Directly in rear of the master's portion of the main building there is a yard with high corrugated iron fence, and the play-ground for the boys is on one side, while that for the girls is on the other, the separation being as complete as between tho two, wings of the building. In the yard there is a wind-pump, by means of which an excellent supply of water is provided. The well attached to the pump is 56ft deep, and the pump raises the water into six 400-gallon tanks ou a platform 251 ft above the level of the ground. Pipes are laid on from the tanks to all parts of the premises, and the elevation at which the tanks are placed ensures a strong flow on the upper floors of the main building. The wind-pump is constructed according to an American patent, and was supplied by Mr T. Williams, of Christchurch, who also fixed the well apparatus. The platform for the tanks being'enclosed with corrugated iron, it provides a very commodious and useful store for coal and firewood. In addition to the wind-pump, a good supply of water is also obtained by means of underground tanks, into which the rain water from all buildings is drained. The tanks have a holding capacity of about 10,000 gallons, and the water is raised from them for use by means of pumps placed in convenient positions. Adjacent to the yard is a large building, which contains a commodious workshop, tool-house, straw store, potato store, coal store, and wash-house, the latter being fitted with a large boiler, washing and wringing machines, washing troughs having hot and cold water taps, and an oven for heating flat-irons.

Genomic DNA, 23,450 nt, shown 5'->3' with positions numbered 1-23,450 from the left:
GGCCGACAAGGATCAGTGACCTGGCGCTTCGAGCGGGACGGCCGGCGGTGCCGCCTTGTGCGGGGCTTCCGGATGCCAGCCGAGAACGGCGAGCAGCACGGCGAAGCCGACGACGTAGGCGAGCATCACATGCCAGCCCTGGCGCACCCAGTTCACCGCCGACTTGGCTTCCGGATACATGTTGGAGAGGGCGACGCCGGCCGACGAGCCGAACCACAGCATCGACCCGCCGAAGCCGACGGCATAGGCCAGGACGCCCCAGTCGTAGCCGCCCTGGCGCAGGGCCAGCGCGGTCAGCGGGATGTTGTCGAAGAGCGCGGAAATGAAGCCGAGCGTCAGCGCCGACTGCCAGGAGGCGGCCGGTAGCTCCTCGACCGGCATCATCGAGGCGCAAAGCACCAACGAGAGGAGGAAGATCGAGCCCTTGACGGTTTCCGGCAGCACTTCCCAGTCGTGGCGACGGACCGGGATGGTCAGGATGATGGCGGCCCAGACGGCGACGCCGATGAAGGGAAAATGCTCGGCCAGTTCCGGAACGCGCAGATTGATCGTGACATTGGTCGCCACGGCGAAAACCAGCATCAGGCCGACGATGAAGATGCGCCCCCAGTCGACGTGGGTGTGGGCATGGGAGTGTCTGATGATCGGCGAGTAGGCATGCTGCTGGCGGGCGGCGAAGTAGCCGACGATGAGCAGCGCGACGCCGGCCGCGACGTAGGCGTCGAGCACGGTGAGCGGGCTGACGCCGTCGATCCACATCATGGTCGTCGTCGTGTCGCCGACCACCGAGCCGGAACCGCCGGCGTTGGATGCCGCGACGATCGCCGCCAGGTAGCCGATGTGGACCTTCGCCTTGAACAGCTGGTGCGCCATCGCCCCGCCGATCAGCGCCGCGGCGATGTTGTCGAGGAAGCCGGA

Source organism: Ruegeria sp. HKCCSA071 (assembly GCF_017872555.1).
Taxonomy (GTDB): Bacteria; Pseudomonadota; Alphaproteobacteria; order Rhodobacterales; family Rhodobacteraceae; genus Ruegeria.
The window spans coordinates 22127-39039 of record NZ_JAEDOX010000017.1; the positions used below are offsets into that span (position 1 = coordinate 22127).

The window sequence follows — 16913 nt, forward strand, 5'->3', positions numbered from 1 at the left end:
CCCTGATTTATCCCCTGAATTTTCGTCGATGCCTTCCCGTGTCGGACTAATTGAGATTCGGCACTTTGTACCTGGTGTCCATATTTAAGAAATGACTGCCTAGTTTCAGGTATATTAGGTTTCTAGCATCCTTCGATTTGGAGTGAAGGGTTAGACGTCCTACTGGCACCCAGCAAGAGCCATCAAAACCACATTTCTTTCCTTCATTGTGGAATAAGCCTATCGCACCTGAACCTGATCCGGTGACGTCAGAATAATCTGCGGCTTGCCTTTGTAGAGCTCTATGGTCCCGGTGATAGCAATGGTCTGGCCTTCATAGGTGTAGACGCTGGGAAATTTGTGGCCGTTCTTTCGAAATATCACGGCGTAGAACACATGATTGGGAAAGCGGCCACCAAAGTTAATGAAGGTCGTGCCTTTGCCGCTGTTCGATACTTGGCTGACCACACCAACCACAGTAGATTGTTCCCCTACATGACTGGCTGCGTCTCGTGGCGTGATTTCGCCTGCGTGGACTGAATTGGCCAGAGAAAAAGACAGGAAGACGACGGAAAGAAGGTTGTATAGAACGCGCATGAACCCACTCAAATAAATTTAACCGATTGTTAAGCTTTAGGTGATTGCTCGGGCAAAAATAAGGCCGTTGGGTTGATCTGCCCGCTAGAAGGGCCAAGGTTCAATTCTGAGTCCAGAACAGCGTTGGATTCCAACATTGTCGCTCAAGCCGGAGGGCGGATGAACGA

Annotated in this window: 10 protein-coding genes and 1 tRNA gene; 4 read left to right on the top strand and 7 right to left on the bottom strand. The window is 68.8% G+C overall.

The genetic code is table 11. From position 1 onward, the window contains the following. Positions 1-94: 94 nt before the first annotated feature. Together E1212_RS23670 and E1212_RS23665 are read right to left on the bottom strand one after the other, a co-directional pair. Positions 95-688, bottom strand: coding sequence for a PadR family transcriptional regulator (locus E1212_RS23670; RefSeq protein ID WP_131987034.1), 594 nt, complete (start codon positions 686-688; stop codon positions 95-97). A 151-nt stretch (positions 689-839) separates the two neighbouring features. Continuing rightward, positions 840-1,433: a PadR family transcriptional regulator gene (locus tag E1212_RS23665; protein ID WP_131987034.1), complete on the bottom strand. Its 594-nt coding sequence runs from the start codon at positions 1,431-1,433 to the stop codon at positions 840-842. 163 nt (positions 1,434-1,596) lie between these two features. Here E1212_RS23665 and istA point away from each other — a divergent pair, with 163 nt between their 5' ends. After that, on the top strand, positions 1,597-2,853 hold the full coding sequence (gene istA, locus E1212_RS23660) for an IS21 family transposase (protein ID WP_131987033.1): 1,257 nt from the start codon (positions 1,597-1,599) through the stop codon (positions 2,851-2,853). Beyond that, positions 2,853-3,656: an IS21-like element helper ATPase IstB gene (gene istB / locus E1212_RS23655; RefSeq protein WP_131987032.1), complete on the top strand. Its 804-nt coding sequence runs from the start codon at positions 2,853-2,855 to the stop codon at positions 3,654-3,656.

Besides this structure, there are also stables, piggery, and other out-buildings. The boys and girls' play-grounds are each about four acres in extent. They are provided with swings, and each ground has a building in which the children can play during wet weather. About a quarter of a mile from the school, a piece of land, six acres in extent, has been enclosed, and is now under cultivation for a garden. A site nearer at hand would of course have been selected for tho purpose if anything like a suitable'one.had offered. The soil at Burnham is, however, very poor, and even the so called garden impresses one with the opinion that it will be a long time before it can be made to present anything like an attractive appearance. Irrigation on a small scale is much required and might be obtained at no very great cost. Tho garden is entirely worked by the boys, and, considering the nature of the soil, tho crops now in, look very well. On each side of the drive from the main road to the school buildings there is a paddock seven acres in extent, broken up and sown with oats praparatory to being laid down in grass. The rest of the original reserve of 243 acres is divided into four paddocks, which are all neatly fenced. Planting has not been neglected for a belt one chain wide has been fenced off all round the 243 acres, ploughed to a depth of ten inches, and sown with blue gum seed. Each side of the drive has also been planted a chain wide with rows of pines and sycamores, behind which blue gum seed is sown. Finally, a belt the Barae width as the outer one has been formed round tho school buildings, ploughed ten inche3 deep, and planted with ???????????. A great many of these are looking anything but well, and men are now employed loosening the earth along the rows where it had become very much caked.